Regents approve tuition hike, construction budget

Brad Unangst

While finalizing a 16 percent tuition hike Friday, Board of Regents leadership promised to help keep lower-income students in school.

The regents approved University President Mark Yudof’s $2.3 billion operating budget for 2002-03, which included the tuition increase. The increase follows a 13 percent jump last year.

Undergraduate tuition and fees for full-time students will be approximately $6,000 per year.

Yudof recommended the increase to bridge the $38 million University budget gap created by a $24 million cut in state funding on top of new security measures and insurance costs.

“We tried our best to hold (tuition) down,” Yudof said. “I know it’s high.”

Jacob Elo, the board’s student representative, appealed to the board to control future tuition increases.

“Adopting such a policy would assure students that there is an explicit level of control protecting them from exorbitant tuition increases,” Elo said.

While the increase has been expected for months, it was not an easy choice, University officials said.

Interim President Robert Bruininks said the University is doing all it can do to lessen the burden by appropriating more money to need-based students and raising funds for scholarships.

“We will have to work very hard with the governor, the Legislature and citizens of this state to make sure that education is funded at all levels,” Bruininks said.

In other regents news:

 

ï The regents approved the $119 million capital projects budget, which funds six University construction or renovation projects.

The budget includes $33 million for a lab science building on the Duluth campus, $24 million Nicholson Hall renovations and $17.7 million for a plant growth facility on the St. Paul campus.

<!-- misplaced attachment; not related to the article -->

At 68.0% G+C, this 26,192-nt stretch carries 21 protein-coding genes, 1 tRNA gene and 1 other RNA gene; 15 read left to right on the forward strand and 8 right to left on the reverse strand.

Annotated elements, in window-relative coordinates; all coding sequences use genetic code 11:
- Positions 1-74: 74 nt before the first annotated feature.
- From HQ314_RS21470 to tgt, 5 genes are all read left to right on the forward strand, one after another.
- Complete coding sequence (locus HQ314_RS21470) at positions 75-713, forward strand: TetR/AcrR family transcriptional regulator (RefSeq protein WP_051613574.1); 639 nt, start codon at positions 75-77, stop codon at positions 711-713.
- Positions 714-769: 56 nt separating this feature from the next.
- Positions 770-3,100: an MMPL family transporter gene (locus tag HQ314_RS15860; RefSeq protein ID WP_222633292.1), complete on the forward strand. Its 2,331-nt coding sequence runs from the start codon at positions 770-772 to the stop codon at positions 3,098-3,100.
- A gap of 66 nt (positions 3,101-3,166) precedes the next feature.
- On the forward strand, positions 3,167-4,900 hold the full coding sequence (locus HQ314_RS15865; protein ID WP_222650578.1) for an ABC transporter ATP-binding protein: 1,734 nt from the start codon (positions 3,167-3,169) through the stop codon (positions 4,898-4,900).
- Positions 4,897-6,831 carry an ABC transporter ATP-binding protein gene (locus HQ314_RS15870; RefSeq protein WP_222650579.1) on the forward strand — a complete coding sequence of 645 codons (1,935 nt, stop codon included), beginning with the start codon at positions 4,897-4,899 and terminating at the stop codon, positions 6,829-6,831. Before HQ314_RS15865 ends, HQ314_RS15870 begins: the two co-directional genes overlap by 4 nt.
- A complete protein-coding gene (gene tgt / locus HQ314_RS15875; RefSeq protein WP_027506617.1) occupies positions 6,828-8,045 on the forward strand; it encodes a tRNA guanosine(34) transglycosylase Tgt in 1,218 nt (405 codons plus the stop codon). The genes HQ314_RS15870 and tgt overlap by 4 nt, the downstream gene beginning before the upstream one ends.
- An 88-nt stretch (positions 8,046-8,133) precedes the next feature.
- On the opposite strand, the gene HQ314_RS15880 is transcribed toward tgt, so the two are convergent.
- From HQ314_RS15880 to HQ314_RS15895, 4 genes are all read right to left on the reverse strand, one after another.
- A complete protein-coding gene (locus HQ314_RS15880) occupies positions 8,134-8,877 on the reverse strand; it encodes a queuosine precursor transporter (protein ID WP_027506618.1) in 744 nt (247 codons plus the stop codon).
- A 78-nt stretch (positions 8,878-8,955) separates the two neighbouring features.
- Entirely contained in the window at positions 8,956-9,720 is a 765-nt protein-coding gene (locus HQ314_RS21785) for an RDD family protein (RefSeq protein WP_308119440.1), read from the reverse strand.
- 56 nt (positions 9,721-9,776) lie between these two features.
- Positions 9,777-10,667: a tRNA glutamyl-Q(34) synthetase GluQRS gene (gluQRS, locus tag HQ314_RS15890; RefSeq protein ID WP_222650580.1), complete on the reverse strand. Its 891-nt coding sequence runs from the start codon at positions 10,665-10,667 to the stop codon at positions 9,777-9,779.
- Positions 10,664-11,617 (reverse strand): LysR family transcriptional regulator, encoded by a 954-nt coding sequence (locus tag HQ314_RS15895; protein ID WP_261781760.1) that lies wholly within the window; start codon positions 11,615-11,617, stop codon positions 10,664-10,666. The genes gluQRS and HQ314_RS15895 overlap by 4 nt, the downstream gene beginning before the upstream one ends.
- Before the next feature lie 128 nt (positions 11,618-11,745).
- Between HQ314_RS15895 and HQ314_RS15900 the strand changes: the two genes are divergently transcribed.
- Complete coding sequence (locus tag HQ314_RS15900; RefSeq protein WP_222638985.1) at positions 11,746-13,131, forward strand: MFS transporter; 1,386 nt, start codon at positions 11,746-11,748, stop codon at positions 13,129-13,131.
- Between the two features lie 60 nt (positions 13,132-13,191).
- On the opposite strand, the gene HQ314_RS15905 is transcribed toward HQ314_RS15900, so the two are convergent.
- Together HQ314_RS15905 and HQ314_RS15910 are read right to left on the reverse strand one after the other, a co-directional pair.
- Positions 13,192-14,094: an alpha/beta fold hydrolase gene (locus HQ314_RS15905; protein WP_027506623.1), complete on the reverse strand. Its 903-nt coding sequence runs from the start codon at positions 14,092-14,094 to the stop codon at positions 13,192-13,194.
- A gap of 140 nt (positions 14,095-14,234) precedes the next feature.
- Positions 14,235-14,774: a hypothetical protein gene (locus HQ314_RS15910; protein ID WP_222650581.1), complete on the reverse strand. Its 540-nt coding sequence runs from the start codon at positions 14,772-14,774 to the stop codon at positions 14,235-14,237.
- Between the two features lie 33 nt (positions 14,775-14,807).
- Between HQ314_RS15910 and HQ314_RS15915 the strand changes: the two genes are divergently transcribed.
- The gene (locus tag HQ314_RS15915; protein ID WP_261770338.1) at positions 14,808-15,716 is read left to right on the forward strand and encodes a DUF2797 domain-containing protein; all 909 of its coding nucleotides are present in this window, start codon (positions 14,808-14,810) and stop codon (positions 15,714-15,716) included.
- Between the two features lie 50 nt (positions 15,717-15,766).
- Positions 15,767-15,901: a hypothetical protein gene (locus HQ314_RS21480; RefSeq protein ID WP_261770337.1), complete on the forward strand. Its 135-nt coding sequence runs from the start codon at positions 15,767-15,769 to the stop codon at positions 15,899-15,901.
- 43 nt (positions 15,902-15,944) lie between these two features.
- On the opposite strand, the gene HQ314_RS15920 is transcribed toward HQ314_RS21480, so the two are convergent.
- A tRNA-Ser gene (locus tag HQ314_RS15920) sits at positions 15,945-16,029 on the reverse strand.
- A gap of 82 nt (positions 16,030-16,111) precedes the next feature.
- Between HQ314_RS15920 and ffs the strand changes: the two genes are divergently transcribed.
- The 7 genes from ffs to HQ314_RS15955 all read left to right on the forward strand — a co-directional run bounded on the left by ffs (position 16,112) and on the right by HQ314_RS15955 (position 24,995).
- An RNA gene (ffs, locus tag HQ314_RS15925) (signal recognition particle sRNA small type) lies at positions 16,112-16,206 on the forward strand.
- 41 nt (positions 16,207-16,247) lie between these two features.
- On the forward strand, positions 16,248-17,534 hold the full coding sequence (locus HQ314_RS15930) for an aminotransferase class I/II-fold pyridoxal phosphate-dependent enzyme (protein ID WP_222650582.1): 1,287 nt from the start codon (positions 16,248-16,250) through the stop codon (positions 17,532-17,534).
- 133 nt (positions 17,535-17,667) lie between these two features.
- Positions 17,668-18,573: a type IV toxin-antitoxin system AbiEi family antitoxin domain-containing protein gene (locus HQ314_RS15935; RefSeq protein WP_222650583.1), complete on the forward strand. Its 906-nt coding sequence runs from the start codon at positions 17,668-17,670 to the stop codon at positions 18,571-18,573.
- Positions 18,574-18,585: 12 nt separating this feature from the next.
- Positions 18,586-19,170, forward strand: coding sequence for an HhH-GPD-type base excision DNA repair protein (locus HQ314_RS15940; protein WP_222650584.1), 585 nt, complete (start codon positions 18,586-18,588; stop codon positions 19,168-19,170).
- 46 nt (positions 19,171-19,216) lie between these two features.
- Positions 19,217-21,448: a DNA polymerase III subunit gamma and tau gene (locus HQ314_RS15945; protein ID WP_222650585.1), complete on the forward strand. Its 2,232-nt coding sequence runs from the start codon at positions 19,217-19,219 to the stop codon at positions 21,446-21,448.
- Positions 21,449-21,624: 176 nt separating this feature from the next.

University officials said they were disappointed by the loss of the Translational Research Facility, which Gov. Jesse Ventura vetoed from the budget.

Yudof told the board it should continue pursuing the building by designating internal funds for its design and requesting state funding from the Legislature during the next capital request.

The board also approved a freeze on the $10 million per year
allocation to the athletics departments for the 2003 and 2004 fiscal years.

The internal subsidy is needed due to lower-than-expected football revenue. As a cost-saving measure, the men’s and women’s athletics departments will combine in July.

 

ï The Audit Committee heard a joint report by the University’s general counsel and auditor outlining some of their 75 recommendations to improve the University’s for construction bidding process.

 

ï In the Finance and Operations Committee, a preliminary discussion of the 2004-05 biannual budget revealed a flaw in the University’s budget approval process. State instructions for preparing the request were not released on time, so the budget will have to be submitted to the state prior to regent approval.

The University will still have an opportunity to make necessary changes before the budget is presented to the Legislature.

 

ï The Faculty, Staff and Student Affairs Committee named Alex Johnson dean of the University Law School and heard an overview of University housing and residential life programs.

 

ï At the Educational Planning and Policy Committee meeting, the regents approved 17 new academic programs, additions, mergers and name changes.

 

ï The Facilities Committee approved the purchase of the Midwest Warehouse property and a five-year lease of space in the Fairview-University Medical Center for the department of orthopedic surgery.

 

ï The Litigation Review Committee discussed the attorney/client review process, with no action taken.

Brad Unangst welcomes comments at [email protected]